Title

Be Responsible? Priming “Responsibility” and the Bystander Effect in a Field Setting

Roles

Student Authors:

Danielle Kupersmith '20, Gettysburg College

Nevada Keyton '20, Gettysburg College

Matthew Simmers '22, Gettysburg College

Sara Walker '20, Gettysburg College

Document Type

Article

Publication Date

8-18-2021

Department 1

Psychology

Abstract

The bystander effect reveals that people are less likely to help a person in need when others are present. We examined the impact of priming the concept of responsibility on the bystander effect in a field study. Lone pedestrians (N = 259) were randomly assigned to a two (Bystanders: none and three nonresponsive bystanders) by two (Shirt: blank shirt and shirt with “Be Responsible” written on the front) design. A researcher dropped eight pens approximately 15 ft from a lone pedestrian, while wearing one of the two shirts in the presence/absence of bystanders (confederates). The bystander effect was found: Pedestrians helped pick up pens more frequently in the no bystanders condition (59.05% helped) compared to the nonresponsive bystanders condition (41.67% helped). The responsibility prime tended to boost helping rates, but it did not significantly increase helping rates either as a main effect or as part of an interaction term. The bystander effect was replicated in a field setting, but priming the concept of responsibility did not appear to reduce it.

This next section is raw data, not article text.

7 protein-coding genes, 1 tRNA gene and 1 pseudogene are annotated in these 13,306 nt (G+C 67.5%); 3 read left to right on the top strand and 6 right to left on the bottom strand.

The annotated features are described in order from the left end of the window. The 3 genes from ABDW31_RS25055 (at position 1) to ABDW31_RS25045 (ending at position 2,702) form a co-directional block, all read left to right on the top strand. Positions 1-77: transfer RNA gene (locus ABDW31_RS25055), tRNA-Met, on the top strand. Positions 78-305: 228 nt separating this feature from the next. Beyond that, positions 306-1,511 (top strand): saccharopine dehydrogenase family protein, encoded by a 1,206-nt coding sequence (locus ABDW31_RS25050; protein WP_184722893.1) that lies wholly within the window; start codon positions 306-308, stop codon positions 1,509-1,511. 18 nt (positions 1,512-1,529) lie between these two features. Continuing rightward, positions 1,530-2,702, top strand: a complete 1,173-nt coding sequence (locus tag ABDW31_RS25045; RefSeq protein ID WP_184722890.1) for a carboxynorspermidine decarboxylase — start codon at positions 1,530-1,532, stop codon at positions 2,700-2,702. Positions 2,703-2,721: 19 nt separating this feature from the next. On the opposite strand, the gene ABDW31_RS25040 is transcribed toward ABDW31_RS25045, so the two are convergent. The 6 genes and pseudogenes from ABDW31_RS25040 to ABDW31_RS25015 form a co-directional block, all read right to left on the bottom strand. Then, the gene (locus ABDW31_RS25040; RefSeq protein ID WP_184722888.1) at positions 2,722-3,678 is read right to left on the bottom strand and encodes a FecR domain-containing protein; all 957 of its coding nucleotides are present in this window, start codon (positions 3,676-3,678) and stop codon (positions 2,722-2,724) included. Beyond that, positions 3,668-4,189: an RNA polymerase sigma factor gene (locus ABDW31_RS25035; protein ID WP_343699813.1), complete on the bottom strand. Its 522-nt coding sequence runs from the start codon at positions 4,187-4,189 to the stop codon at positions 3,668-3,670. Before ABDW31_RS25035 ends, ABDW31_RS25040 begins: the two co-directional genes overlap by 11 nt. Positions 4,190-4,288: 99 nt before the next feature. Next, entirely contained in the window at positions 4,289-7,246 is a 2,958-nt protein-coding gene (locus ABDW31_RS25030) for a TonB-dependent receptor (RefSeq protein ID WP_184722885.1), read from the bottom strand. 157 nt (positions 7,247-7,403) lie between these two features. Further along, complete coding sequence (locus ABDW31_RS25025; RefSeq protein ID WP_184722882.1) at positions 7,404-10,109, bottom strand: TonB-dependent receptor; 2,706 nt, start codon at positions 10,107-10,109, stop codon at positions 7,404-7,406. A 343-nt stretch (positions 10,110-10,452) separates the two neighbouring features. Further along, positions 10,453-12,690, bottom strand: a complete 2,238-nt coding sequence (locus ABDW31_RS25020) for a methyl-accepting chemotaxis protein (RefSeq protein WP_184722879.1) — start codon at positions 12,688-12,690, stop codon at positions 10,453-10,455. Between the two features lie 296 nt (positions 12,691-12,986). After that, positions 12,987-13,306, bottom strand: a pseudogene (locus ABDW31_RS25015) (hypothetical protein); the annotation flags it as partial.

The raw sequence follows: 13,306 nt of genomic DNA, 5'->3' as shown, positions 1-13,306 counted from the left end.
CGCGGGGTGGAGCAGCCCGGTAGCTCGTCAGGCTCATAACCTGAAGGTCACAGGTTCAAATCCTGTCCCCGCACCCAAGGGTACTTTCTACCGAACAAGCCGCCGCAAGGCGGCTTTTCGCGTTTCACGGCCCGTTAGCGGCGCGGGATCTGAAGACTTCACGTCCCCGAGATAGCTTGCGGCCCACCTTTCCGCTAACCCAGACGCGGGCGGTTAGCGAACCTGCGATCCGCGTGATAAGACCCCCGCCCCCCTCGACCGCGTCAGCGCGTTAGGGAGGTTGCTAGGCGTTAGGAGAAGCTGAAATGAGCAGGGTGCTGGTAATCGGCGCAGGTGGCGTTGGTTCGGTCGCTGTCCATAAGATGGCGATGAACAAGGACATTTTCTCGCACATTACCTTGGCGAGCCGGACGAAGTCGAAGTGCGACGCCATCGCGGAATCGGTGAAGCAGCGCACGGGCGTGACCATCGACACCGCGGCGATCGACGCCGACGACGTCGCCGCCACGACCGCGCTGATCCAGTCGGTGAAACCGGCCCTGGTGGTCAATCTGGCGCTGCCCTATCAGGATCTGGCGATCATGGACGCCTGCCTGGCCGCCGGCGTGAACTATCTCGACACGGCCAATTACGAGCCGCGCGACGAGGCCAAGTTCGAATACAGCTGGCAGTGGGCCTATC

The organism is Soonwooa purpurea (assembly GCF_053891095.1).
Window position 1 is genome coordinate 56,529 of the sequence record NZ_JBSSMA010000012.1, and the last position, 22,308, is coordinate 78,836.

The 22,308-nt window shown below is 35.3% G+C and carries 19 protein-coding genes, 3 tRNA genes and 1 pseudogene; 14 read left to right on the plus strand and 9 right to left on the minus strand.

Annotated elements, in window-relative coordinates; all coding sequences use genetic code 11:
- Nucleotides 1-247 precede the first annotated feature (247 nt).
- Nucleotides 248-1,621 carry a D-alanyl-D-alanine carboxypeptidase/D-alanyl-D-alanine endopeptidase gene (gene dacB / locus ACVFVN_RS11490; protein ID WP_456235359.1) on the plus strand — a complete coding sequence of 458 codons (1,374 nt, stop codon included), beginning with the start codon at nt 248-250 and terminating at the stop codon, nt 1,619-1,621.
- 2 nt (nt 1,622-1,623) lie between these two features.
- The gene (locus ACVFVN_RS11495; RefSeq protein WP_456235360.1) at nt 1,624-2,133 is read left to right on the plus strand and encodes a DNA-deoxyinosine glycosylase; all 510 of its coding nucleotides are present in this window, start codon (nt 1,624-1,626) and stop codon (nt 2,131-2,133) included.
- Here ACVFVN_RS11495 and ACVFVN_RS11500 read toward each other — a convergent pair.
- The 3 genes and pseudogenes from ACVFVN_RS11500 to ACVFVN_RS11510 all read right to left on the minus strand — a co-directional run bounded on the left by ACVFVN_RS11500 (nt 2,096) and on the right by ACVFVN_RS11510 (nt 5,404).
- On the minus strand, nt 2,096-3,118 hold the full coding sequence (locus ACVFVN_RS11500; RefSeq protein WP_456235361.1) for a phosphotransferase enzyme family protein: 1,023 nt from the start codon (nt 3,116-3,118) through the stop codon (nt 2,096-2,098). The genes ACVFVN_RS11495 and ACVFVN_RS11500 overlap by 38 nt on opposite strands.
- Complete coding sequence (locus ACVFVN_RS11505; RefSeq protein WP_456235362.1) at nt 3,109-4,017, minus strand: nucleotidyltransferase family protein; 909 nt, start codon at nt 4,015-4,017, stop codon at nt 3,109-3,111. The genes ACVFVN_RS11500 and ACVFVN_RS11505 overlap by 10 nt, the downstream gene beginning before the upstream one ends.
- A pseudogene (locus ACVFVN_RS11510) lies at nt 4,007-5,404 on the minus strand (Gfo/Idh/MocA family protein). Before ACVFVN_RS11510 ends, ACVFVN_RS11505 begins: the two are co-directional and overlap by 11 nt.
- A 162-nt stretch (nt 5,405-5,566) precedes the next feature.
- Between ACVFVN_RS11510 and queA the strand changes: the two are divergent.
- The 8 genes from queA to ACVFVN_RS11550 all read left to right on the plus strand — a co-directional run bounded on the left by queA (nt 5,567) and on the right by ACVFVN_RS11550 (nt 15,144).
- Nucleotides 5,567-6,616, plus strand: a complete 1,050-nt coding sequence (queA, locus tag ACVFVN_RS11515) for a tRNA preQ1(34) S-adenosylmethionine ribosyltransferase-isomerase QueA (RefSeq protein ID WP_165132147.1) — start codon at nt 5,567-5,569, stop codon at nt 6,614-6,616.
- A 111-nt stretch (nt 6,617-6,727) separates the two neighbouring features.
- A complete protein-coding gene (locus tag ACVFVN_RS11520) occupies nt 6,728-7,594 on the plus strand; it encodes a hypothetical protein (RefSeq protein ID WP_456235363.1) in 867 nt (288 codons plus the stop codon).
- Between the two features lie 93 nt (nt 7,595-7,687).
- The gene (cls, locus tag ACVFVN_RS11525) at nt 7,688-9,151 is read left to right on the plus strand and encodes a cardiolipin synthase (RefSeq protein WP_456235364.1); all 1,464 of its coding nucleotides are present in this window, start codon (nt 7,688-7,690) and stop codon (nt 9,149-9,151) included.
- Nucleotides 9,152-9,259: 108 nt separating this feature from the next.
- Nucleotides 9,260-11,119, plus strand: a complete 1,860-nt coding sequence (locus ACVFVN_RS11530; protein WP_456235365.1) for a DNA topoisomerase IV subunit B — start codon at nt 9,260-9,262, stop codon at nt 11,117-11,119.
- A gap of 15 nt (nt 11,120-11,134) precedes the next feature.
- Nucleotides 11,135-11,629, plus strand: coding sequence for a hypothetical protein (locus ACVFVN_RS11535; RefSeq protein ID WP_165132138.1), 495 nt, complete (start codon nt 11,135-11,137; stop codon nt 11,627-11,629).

DOI

10.1027/1618-3169/a000513

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This article is available from the publisher's website.

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